The old rich world is not alone – indeed, is not the most extreme. In the new enriching states – as China, India and Russia – the very wealthy cut themselves off ruthlessly from the masses, often live largely or partly abroad and tend to the ruthless side of employment practices. Employers there have the advantage of pools of relatively cheap, usually unorganized, labour, and labour laws which are either non-existent or avoidable. In his new book – The Beautiful and the Damned: Life in the New India – the writer Sihhartha Deb describes workers in a steel mill – “the men visible through the smoke and noise were infernal creatures, rags wrapped around their faces to protect themselves from the heat.” Most of these “infernal creatures” were contract workers, with no effective employment rights: but with very effective stomachs needing filling, and often effective families needing support.
Some among the super rich, the billionaires, the oligarchs – as Warren Buffett, Bill Gates and George Soros – put much of their fortune to charitable use. Some of the new oligarchs, from the enriching state, are beginning to do so too. But most keep most of their fortune. And the merely rich, though they too may give on a more or less generous scale, are concerned – it seems to be the human default position – first of all to retain and increase what they make. Much of this wealth will trickle down: the rich have always needed to employ both the poor and the middle class. But trickling no longer cuts it: a flood of jobs, investment and growth is needed, to get back to low unemployment levels. Will President Obama’s speech on jobs tonight stop the melt? The President is reported as preparing to pump $300bn into jobs creation: even in these times of inflated numbers, that’s substantial. But it has to be fought through Republican opposition. And it has to work.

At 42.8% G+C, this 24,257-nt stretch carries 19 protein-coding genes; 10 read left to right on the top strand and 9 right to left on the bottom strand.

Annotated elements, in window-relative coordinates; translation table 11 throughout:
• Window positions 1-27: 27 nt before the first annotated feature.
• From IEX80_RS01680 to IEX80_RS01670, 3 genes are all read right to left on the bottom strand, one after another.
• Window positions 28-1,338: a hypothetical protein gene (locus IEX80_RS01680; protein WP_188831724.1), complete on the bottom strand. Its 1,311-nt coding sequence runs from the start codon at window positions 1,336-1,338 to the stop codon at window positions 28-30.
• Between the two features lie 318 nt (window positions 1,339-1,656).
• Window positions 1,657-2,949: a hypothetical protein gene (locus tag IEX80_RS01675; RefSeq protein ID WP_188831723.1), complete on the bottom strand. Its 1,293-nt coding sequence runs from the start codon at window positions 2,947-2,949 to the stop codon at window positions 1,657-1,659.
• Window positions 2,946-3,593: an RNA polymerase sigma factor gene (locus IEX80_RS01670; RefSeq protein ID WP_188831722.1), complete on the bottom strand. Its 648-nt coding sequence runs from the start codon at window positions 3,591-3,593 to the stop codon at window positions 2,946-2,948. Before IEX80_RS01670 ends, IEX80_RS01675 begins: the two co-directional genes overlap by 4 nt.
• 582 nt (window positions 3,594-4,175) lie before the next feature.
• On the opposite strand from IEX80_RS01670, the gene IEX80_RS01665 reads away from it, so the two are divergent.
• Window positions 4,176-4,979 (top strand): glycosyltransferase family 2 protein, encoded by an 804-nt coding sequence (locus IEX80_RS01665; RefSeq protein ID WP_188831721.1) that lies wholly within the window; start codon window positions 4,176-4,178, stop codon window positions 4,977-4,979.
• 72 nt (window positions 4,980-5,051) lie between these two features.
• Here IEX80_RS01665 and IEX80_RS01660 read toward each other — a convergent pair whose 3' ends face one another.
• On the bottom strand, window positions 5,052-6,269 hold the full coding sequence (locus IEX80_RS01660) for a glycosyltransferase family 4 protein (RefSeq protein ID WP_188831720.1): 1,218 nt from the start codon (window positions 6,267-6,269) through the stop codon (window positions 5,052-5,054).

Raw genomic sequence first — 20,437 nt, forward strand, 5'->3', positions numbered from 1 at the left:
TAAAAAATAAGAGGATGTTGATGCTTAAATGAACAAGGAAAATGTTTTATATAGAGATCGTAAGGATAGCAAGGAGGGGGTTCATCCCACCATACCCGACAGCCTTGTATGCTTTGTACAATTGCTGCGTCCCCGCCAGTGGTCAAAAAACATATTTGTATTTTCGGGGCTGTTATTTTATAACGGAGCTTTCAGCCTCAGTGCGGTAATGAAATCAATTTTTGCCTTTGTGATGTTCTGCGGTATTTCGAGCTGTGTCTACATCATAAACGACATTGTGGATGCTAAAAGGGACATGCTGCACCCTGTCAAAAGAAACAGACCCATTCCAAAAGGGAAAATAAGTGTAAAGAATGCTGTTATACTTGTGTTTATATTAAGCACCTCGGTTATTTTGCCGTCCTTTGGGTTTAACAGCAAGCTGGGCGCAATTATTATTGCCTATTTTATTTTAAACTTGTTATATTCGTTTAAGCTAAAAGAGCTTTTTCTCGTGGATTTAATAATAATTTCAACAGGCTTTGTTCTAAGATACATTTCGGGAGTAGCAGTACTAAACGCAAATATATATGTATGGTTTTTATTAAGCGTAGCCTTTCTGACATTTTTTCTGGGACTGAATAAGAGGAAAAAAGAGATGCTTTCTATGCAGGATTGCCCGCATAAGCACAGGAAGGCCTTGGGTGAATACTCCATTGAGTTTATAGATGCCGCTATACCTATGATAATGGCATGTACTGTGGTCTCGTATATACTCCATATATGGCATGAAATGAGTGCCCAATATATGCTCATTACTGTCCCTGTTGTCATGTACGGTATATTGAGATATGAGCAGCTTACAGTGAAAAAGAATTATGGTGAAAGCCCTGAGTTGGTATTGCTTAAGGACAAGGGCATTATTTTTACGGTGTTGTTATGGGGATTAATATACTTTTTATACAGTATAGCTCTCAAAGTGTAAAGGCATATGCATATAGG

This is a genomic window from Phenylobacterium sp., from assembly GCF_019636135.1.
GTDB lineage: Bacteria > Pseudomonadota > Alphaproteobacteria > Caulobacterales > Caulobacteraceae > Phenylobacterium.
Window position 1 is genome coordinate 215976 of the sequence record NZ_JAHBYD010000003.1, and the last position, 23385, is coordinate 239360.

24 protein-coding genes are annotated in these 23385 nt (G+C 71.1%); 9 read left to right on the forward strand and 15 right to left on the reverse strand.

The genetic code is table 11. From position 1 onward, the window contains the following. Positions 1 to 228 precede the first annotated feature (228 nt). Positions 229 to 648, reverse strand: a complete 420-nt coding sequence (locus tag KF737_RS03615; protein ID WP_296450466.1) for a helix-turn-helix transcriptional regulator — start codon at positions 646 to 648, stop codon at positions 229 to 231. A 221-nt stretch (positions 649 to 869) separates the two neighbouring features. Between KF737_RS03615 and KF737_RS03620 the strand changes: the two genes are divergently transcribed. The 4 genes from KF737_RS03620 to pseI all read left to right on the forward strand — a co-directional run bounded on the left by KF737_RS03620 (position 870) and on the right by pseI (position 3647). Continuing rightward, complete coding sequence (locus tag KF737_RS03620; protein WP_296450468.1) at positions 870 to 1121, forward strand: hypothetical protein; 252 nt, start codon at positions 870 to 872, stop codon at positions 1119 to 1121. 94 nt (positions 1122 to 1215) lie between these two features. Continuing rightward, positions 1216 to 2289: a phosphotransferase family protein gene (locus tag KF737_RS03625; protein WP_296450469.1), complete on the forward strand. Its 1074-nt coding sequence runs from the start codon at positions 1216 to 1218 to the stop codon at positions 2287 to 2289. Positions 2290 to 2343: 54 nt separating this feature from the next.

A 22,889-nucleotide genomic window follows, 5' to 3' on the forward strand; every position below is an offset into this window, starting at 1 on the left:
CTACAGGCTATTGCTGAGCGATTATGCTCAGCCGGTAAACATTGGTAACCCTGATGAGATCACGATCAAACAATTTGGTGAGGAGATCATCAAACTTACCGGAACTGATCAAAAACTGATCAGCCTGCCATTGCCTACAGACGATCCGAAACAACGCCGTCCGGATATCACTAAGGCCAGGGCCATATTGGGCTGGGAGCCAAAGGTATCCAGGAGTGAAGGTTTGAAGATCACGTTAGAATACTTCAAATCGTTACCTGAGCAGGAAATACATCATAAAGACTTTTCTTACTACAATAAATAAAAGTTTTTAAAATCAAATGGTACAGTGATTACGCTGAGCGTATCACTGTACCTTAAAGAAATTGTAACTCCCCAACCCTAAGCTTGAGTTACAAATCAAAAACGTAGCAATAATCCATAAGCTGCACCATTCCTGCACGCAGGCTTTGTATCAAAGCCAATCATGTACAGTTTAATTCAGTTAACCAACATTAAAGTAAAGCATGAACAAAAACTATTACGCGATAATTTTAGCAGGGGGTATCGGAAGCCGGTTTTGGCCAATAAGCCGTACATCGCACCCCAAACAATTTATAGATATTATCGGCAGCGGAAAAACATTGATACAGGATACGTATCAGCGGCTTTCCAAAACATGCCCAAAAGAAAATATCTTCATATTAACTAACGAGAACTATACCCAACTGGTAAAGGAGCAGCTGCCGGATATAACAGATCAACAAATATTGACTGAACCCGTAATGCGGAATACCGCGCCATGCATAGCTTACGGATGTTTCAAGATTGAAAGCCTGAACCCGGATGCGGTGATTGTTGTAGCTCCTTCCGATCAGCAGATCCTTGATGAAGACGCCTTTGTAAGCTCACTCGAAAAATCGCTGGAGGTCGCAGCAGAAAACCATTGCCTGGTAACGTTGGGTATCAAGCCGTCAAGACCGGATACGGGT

I am less convinced than John Gray that Marx was right about the great capitalist/middle class melt down. Marx tended to the apocalyptic – one reason why he appealed to revolutionaries everywhere. The enriching world offers, to the enriched, opportunities as well as competition; the educational and other programs now being worked out to raise the level of the western game are more than merely desperate: they are centered on increasing human capacity – and such programs often work. More people in the populations of more countries have more to lose – because they are becoming middle class in their turn. The sentiment that a gambler’s throw of a revolution will at least make things no worse becomes less widespread.
Yet – to borrow another much-used phrase from the Communist Manifesto – there is a spectre haunting, not just Europe, but also the developed world. That is, that the good times no longer roll. The areas in which a fine salary can be collected, in increasing amounts, through a not-too strenuous working life, are contracting. The discreet smugness of the bourgeoisie is much reduced.
Though not their potential for anger. If the rich go on getting richer, the poor more feral and the middle more squeezed, than a reckoning, more likely a series of reckonings, will come.